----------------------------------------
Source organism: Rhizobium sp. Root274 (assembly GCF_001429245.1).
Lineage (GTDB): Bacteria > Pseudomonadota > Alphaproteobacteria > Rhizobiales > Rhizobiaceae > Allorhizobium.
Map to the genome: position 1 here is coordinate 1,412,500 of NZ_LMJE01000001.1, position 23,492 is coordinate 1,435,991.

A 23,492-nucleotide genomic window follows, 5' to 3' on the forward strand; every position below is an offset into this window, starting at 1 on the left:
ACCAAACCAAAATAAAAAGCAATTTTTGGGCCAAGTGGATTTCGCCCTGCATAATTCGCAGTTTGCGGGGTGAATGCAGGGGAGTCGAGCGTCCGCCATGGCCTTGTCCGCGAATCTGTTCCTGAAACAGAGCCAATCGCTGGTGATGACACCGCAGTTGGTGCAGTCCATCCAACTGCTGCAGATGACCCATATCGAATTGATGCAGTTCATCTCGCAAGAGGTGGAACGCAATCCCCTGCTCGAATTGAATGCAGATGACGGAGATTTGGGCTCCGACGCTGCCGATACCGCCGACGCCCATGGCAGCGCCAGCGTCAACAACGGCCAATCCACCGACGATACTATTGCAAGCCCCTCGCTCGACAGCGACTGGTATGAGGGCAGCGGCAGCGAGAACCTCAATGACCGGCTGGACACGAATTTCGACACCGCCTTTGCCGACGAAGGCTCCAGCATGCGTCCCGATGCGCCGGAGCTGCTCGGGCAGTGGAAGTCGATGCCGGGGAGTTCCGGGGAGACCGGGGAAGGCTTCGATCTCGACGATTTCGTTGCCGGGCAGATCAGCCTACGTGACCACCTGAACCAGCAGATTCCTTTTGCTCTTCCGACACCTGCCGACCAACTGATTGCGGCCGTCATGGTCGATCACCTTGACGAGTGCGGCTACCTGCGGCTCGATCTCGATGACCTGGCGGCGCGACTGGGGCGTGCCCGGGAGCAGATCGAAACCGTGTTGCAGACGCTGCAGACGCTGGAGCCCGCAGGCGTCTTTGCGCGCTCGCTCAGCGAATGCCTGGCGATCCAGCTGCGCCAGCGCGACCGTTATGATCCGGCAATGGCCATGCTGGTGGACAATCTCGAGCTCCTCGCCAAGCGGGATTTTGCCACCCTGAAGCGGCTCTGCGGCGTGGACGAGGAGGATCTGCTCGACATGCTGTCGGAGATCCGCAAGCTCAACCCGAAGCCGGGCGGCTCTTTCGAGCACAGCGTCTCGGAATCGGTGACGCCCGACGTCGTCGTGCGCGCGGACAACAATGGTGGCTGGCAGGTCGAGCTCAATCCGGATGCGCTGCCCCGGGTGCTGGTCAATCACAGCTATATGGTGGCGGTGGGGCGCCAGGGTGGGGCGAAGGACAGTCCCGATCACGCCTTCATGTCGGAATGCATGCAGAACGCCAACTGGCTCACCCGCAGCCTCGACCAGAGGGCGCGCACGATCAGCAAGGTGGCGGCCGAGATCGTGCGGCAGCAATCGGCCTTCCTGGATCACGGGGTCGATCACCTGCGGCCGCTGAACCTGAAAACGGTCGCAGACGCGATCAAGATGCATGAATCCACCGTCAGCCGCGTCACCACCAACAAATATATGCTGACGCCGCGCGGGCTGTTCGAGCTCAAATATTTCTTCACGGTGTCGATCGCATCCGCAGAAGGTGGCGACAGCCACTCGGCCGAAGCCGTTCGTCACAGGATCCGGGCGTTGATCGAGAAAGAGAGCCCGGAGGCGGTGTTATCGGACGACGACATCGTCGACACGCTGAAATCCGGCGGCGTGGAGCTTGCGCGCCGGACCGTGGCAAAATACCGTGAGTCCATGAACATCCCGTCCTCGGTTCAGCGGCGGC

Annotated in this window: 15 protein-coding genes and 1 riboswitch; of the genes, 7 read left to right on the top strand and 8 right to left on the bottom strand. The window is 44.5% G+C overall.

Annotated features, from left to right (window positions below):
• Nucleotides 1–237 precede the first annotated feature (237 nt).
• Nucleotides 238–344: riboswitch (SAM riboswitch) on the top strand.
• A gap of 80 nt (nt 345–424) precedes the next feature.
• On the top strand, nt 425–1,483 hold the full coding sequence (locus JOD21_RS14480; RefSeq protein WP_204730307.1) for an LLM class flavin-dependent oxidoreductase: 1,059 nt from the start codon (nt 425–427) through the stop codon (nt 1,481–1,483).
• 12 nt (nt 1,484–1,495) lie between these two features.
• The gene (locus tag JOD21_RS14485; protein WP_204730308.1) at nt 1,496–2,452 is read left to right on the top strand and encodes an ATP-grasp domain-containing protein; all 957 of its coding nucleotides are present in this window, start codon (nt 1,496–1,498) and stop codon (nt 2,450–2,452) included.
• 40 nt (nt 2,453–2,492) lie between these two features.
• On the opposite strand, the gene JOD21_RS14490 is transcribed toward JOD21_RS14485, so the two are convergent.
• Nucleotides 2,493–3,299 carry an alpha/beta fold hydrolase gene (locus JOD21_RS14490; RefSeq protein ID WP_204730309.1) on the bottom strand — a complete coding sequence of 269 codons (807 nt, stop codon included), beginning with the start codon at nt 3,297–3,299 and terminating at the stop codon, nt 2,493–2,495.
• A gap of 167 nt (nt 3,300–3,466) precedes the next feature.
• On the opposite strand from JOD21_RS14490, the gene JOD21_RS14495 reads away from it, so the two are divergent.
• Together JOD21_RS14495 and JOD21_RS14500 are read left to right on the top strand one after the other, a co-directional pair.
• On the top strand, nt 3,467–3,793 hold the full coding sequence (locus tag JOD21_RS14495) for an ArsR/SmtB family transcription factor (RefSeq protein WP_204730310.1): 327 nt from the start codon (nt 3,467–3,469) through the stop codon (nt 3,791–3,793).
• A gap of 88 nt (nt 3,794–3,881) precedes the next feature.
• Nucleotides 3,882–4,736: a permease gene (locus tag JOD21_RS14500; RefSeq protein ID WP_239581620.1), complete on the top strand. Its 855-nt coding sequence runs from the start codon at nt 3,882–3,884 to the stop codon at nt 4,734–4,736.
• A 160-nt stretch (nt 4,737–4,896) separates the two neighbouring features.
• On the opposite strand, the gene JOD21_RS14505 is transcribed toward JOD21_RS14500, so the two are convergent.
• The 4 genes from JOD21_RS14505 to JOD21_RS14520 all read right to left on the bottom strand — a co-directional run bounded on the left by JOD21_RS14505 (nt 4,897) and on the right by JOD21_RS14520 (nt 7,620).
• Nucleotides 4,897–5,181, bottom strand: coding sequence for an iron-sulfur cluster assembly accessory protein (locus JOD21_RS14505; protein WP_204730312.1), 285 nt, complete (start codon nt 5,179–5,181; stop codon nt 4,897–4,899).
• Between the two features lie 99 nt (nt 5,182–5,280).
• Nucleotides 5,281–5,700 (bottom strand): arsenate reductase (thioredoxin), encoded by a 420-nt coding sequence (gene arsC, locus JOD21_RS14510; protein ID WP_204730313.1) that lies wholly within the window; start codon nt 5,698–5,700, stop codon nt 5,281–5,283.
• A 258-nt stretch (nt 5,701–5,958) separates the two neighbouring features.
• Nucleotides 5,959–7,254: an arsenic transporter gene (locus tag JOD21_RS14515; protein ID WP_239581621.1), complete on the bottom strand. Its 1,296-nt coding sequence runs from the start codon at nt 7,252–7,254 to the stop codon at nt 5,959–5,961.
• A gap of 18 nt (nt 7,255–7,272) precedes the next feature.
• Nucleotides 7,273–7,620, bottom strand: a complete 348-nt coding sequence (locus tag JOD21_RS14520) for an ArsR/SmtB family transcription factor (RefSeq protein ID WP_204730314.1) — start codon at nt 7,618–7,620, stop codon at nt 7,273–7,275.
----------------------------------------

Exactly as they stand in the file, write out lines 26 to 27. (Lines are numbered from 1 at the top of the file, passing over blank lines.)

• Nucleotides 4,897–5,181, bottom strand: coding sequence for an iron-sulfur cluster assembly accessory protein (locus JOD21_RS14505; protein WP_204730312.1), 285 nt, complete (start codon nt 5,179–5,181; stop codon nt 4,897–4,899).
• Between the two features lie 99 nt (nt 5,182–5,280).